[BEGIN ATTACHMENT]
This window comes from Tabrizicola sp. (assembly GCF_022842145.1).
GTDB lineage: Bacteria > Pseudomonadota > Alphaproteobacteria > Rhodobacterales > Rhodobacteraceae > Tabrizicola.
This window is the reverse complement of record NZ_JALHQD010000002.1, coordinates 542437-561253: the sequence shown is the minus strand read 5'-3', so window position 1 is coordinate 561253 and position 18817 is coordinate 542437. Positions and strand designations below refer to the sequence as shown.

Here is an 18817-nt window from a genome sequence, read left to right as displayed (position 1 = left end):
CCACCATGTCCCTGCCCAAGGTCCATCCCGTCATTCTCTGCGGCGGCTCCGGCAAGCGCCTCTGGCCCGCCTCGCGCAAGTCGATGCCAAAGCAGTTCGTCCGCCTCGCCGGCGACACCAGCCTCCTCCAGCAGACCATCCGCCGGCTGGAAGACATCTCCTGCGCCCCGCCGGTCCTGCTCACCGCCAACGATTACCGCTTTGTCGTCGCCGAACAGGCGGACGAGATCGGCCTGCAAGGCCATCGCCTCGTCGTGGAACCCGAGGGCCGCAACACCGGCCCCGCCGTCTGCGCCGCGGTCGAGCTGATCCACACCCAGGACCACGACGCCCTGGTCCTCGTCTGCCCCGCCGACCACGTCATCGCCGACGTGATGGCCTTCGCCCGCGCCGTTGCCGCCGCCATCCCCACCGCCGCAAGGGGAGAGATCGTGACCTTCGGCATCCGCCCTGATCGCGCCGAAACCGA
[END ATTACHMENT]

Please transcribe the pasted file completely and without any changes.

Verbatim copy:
This window comes from Tabrizicola sp. (assembly GCF_022842145.1).
GTDB lineage: Bacteria > Pseudomonadota > Alphaproteobacteria > Rhodobacterales > Rhodobacteraceae > Tabrizicola.
This window is the reverse complement of record NZ_JALHQD010000002.1, coordinates 542437-561253: the sequence shown is the minus strand read 5'-3', so window position 1 is coordinate 561253 and position 18817 is coordinate 542437. Positions and strand designations below refer to the sequence as shown.

Here is an 18817-nt window from a genome sequence, read left to right as displayed (position 1 = left end):
CCACCATGTCCCTGCCCAAGGTCCATCCCGTCATTCTCTGCGGCGGCTCCGGCAAGCGCCTCTGGCCCGCCTCGCGCAAGTCGATGCCAAAGCAGTTCGTCCGCCTCGCCGGCGACACCAGCCTCCTCCAGCAGACCATCCGCCGGCTGGAAGACATCTCCTGCGCCCCGCCGGTCCTGCTCACCGCCAACGATTACCGCTTTGTCGTCGCCGAACAGGCGGACGAGATCGGCCTGCAAGGCCATCGCCTCGTCGTGGAACCCGAGGGCCGCAACACCGGCCCCGCCGTCTGCGCCGCGGTCGAGCTGATCCACACCCAGGACCACGACGCCCTGGTCCTCGTCTGCCCCGCCGACCACGTCATCGCCGACGTGATGGCCTTCGCCCGCGCCGTTGCCGCCGCCATCCCCACCGCCGCAAGGGGAGAGATCGTGACCTTCGGCATCCGCCCTGATCGCGCCGAAACCGA